JBCNConf in times of COVID

This year, the 2021 edition of the traditional JBCNConf was held. Unfortunately, the 2020 event didn't take place the year prior due to difficulties (something about a global virus). In this blogspot I will share my top three takeaways from this year's event with added insight about what a conference looks like in the times of Covid. 

The JBCNConf brings together professionals and enthusiasts who are immersed in the Java ecosystem, and like any conference, the day includes various high-level talks, keynotes, sponsor stands and space for networking. It is organized by a group of volunteer members of the Barcelona Java User Group (JUG).

While the day was full of high quality, thought-provoking sessions, these were the three topics that caught my attention and will be explained in more detail below. 

  • Keynote: The Future is Kubernetes-Native
  • Replicating production on your laptop using Test containers
  • Do we really do functional programming in Java?

     Without further ado, let's get started.

Keynote: The Future is Kubernetes-Native

This talk, given by Edson Yanaga from Redhat, focused on how Java can actually be “Kubernetes-Native” and why we should aim for it (globally scalable and high availability), thanks to OpenSource technologies and projects such as Quarkus (fast Java framework for Kubernetes, with low memory consumption) and Skupper (Project for Multi Cloud communications).

What is most surprising, especially for developers who have been outside the Java ecosystem for a while, is that Quarkus came to revolutionize the landscape, even leaving behind mature Frameworks like Spring.

In Edson's own words, he says, "I love Quarkus more than Spring, even though I have committed much of my career to Spring," which says a lot. Among the responses, Edson commented that he considered it crazy to mix Spring and Quarkus (despite being possible). Definitely something to consider.


Replicating production on your laptop using containers

The second part begins in parallel tracks. I attended a talk presented by Grace Jansen. To my surprise and that of several of us who were there, the talk was pre-recorded, which took away much of the conference magic. However, this also allowed the speaker to interact while her talk was being broadcast, being able to answer questions as topics emerged. Good or bad, I still haven't made up my mind.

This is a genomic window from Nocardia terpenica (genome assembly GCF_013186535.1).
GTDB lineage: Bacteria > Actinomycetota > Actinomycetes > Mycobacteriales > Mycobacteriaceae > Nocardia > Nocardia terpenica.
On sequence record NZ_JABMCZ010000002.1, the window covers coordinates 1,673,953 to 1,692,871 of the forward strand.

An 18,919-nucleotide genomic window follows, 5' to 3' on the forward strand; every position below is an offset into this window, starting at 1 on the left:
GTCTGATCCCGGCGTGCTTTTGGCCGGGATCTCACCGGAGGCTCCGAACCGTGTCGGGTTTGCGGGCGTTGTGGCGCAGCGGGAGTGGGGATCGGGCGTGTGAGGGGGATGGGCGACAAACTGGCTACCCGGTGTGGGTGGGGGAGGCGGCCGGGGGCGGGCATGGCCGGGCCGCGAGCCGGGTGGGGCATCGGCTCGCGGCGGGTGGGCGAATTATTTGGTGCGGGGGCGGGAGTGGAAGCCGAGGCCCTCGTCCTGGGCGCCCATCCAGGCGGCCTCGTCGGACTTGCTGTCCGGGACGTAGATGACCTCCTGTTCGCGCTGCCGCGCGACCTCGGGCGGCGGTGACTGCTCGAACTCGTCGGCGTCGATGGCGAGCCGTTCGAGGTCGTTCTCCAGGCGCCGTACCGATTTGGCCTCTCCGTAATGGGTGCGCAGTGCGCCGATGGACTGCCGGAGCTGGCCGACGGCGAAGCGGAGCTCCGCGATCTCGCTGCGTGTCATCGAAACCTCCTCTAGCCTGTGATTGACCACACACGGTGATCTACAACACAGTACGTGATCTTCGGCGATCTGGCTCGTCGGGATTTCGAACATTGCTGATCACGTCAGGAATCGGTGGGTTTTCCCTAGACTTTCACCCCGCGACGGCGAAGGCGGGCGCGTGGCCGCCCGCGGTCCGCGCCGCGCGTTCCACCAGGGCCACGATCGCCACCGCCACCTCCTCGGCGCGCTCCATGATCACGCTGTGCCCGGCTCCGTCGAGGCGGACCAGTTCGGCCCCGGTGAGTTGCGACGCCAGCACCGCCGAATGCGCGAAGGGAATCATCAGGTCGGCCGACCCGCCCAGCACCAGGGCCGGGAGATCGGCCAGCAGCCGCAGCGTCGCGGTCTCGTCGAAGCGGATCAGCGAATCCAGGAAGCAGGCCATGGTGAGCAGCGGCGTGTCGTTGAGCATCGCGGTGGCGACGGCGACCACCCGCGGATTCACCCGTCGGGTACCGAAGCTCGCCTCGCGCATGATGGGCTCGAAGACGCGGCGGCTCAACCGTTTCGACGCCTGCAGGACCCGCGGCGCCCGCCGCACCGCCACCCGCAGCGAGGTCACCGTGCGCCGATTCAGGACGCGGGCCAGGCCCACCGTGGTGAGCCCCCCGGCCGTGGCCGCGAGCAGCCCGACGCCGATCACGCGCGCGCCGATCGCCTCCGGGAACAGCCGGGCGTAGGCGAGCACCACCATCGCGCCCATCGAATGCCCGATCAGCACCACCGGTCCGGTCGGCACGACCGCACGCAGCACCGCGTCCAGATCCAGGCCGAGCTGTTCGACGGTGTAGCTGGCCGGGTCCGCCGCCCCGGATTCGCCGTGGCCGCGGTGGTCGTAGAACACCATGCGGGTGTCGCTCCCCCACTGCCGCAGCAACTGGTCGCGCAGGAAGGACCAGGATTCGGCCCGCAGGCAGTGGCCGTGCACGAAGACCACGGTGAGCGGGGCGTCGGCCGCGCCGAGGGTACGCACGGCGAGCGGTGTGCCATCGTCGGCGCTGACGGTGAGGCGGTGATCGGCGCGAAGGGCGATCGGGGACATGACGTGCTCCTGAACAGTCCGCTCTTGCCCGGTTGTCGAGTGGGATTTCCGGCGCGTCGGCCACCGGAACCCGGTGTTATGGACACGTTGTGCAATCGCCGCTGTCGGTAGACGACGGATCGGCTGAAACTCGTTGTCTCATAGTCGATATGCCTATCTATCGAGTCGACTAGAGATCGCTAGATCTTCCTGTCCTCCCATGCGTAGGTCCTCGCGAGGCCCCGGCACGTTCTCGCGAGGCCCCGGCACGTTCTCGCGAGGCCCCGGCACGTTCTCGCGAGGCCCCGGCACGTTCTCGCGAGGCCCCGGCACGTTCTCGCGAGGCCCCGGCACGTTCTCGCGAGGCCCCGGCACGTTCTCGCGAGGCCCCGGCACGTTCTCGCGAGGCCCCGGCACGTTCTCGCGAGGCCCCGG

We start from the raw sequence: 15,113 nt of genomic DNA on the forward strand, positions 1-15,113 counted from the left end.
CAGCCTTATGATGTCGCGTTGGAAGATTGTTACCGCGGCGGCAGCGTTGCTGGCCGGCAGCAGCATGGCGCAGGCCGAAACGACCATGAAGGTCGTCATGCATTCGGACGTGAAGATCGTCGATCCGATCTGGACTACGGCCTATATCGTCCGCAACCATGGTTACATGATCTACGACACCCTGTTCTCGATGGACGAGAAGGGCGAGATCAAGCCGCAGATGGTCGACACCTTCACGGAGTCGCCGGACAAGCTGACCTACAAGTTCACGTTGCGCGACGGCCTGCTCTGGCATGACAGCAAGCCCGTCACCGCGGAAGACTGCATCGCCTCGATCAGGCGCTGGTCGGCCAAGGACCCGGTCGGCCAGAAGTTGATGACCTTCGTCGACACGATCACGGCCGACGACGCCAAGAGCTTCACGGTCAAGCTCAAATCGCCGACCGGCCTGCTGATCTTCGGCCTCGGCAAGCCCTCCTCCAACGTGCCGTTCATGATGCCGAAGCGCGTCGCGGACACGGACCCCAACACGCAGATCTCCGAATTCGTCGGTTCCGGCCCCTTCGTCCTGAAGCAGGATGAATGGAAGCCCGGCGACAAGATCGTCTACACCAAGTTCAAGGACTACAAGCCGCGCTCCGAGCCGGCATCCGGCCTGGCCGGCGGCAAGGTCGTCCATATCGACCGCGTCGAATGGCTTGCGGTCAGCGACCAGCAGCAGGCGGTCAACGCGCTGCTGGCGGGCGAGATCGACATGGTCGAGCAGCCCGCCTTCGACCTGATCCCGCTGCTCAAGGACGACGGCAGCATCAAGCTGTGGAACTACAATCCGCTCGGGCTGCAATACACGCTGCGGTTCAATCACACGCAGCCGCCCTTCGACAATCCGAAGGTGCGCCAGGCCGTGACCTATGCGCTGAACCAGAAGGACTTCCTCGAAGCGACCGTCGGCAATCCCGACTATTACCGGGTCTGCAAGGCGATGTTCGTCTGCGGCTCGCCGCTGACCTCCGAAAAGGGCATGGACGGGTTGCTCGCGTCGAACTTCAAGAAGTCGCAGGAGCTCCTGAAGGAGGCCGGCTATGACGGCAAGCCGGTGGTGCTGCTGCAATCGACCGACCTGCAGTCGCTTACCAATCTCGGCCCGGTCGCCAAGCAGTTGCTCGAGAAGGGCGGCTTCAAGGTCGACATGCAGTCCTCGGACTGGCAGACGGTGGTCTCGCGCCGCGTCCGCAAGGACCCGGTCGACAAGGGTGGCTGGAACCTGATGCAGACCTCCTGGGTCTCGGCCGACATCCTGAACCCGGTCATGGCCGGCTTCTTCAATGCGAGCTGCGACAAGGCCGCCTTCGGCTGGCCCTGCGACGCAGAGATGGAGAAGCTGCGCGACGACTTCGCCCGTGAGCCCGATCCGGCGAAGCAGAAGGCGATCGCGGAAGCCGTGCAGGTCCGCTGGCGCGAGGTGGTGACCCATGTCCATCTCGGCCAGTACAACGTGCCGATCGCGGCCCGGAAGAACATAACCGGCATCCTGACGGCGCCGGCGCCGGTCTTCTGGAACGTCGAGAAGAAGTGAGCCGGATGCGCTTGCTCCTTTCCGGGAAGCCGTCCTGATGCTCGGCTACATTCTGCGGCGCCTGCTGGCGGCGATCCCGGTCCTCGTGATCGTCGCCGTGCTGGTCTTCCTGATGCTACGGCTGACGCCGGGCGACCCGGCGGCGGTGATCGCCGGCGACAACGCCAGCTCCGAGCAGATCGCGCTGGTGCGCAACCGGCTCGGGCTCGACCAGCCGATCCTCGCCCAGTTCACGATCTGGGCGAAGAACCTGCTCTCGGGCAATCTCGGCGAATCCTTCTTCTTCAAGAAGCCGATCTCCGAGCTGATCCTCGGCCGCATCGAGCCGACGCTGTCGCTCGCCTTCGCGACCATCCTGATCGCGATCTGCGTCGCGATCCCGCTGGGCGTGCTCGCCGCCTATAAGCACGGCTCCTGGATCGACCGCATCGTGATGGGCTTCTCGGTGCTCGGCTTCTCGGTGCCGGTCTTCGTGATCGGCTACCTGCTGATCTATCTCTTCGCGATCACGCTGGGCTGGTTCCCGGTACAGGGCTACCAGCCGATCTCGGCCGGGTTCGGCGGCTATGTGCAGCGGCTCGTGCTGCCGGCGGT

Regarding the subject, it is interesting to see how the use of containers, originally considered only deployment units, has evolved to be a central part in integration tests. Something interesting is the introduction of Microshed Testing which allows "real as production" testing, where the integration test, written like any Java test, goes directly to one container.

Apparently, at the time of writing, Microshed is not available or compatible with Springboot, but with other specifications such as Microprofle.

You can find this talk on the Barcelona JUG playlist.

Do we really do functional programming in Java

Continuing with my third and final event highlight, we have a session by Ben Evans, Java Champion and member of the JCP (Java Community Process) executive committee who presented this talk about how “functional” Java can be, and how it compares with other purely functional languages.

Let's start by remembering that Java is in essence, an Object Oriented (OO) programming language, therefore, its origins are quite far from functional programming. Despite this, the community in charge of bringing new versions to life has made enormous efforts to give it functional language capabilities. It is under this premise that Ben is in charge of gutting and analyzing Java from a more functional spectrum.

One of the most important revelations in my opinion is that a “tail recursion” (a concept known in the functional field) does not help prevent “StackOverflow” type errors in Java, therefore, it doesn't really matter how elegant or optimized it is. recursion, it will not be able to avoid Stack errors. This, however, is solved in other languages ​​based on the JVM, such as Scala or Kotlin.

Also, by way of recommendation, Ben indicates that if there are companies out there trying to migrate from Java 8 to the next Java 17, they should not do so. First migrate to Java 11 before making the jump.

Finally, the speaker concludes that, despite all the efforts, Java is still not that functional, although the efforts are going in the right direction.



First of all, it is necessary to thank the organising team (Barcelona JUG) for being able to carry out this event in the best possible conditions given the circumstances. That said, and on a personal note, I hope that I'll be able to attend the 2022 event in-person and that the conference will continue this set trend of sharing great quality content. 

My one critical observation surrounding the event would be lack of volunteers on the organising team and the lack of diversity in the event. Next year, it would be beneficial to both attendees and speakers to broaden the spectrum and share the platform with more women.

The event did however, share how active the community is and how alive the Java ecosystem is. In times where there is an excess of JS, it is nice to know that Java still has a privileged place and that there is much more life than its detractors would have you believe.

.... And long live Java!